Not long ago, I found myself at the Four Seasons in Scottsdale, AZ. I was meeting a friend for a cigar, he had called ahead to confirm their “cigar bar” advertisement about having an indoor location for smoking. When I arrived, I found my friend sitting outside and just a bit agitated. It turned out that the hotel employee he talked to had given him the wrong information, as was their advertisement incorrect.
An Opportunity Arose, What to Do?
During our first five minutes together, two hotel managers (separately) visited us to apologize for the oversight. The second offered to cover our first round for the inconvenience both of us experienced in driving 20 minutes out of our way to visit the Four Seasons indoor cigar bar, which did not exist.
The conversation we had while enjoying our complementary drinks was that at least they, the management at the Four Seasons, made an effort to do something to make us fans rather than enemies. Perhaps not raging fans, but we were at the least, satisfied with the outcome. However, we did not select to stay at the hotel for dinner but rather selected a local chop house. The situation was neutralized, but for the Four Seasons, they lost our dinner business.
Fast forward two weeks to my American Airlines flight from New Orleans back to Los Angeles (LAX). An opportunity arose for American Airlines, what did they do? Here is the email response from the American Airlines customer relations representative”
“Dear Mr. Rigsbee:
I’m sorry you didn’t receive your baggage as expected when you traveled with us April 30. We know how frustrating it is for our customers to be without their belongings and we continually look for ways to improve and refine our baggage handling procedures to minimize such experiences.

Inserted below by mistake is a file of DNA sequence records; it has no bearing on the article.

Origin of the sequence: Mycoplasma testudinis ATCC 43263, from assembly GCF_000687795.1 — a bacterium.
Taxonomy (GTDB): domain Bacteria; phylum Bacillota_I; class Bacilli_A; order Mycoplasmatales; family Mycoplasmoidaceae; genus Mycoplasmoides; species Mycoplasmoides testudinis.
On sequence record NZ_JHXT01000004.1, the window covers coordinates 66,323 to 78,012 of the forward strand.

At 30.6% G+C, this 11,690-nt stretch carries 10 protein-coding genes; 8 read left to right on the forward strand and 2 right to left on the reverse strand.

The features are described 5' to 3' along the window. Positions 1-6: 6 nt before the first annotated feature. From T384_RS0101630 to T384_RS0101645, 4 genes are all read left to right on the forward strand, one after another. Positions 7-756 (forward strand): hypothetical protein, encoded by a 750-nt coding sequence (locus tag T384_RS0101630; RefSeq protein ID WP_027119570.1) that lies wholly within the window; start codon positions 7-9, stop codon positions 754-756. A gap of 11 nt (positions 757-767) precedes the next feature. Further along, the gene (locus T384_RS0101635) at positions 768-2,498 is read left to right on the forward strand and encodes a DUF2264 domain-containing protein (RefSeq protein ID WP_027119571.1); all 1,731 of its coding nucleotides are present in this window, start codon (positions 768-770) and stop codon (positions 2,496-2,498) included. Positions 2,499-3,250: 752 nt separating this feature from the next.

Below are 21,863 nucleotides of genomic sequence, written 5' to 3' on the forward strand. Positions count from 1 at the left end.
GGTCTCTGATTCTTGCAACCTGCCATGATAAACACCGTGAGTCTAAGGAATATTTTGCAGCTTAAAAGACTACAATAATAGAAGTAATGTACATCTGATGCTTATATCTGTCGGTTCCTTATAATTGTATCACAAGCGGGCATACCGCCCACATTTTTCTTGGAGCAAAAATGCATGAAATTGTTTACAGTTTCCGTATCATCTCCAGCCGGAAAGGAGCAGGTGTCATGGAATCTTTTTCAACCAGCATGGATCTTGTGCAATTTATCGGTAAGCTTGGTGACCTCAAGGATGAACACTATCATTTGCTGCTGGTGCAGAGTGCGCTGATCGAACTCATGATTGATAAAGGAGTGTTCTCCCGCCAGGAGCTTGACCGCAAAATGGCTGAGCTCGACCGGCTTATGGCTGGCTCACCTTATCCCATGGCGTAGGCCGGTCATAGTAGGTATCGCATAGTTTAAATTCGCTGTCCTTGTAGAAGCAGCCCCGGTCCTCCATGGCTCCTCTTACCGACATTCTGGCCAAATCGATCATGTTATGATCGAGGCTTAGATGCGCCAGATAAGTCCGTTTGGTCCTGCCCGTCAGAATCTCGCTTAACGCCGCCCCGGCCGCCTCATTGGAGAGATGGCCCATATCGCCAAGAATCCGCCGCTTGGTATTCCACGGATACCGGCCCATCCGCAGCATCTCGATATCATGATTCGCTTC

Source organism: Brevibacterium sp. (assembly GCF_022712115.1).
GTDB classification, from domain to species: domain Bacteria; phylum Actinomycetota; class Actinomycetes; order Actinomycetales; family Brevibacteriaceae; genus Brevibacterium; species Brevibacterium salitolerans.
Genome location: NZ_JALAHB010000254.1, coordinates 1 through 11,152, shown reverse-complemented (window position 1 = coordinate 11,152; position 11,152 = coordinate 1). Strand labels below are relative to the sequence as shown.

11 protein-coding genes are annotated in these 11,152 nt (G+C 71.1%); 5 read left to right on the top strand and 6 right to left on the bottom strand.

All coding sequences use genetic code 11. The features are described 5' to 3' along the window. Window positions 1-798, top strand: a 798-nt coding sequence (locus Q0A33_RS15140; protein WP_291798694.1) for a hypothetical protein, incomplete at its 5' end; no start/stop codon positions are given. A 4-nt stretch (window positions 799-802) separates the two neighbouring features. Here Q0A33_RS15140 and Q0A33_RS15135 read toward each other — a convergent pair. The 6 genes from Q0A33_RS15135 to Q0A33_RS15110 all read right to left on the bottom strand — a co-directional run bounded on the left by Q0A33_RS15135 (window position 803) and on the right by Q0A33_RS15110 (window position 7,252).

I know, too, it was disappointing to discover that your belongings were damaged. While we work very hard to avoid these mishaps, unfortunately, they do sometimes occur. When this kind of difficulty happens, every effort is made to make amends in a reasonable manner. However, as previously explained, our conditions of liability exclude any damage claim not initially reported in person within 24 hours after the receipt of your checked items.
Mr. Rigsbee, I know my response will disappoint you. Nevertheless, we do have very specific policies and procedures concerning baggage liability, and we are unwilling to make an exception in your case. We hope in time you will understand our position and again choose American for your travel.
Tania L. Duggan
This is an “outgoing only” email address. If you ‘reply’ to this message by simply selecting the reply button, we will not receive your additional comments. Please assist us in providing you with a timely response to any feedback you have for us by always sending us your email messages via AA.com.”
Wow! American Airlines had a Chance and They Squandered it!
Let’s explore the situation. They fail to get my bag to LAX when it is supposed to be there. They then deliver it to my home in damaged condition. I’m out of town and my wife calls American’s baggage information telephone number and they refuse to handle the situation, tell her to call American Airlines at LAX. She does so and gets only a recording stating that the damaged bag will have to be brought back to the airport within 24 hours (one-plus hours drive each direction). She gives up, believing that my brand spanking new, $150 bag, is just not worth that kind of hassle. What would you do?
I return home a couple days later, call the same baggage information number and talk to a nice lady by the name of Jane Middleton. I asked for a supervisor and Jane told me that she was one. However, Jane had no power to make a decision and repeatedly told me about their “guidelines.” Funny thing is that she never asked me this simple but powerful question, “What would you like us to do for you?” I told Jane that her boss’ boss could handle the situation. She told me that “she” probably could but “she” doesn’t take phone calls.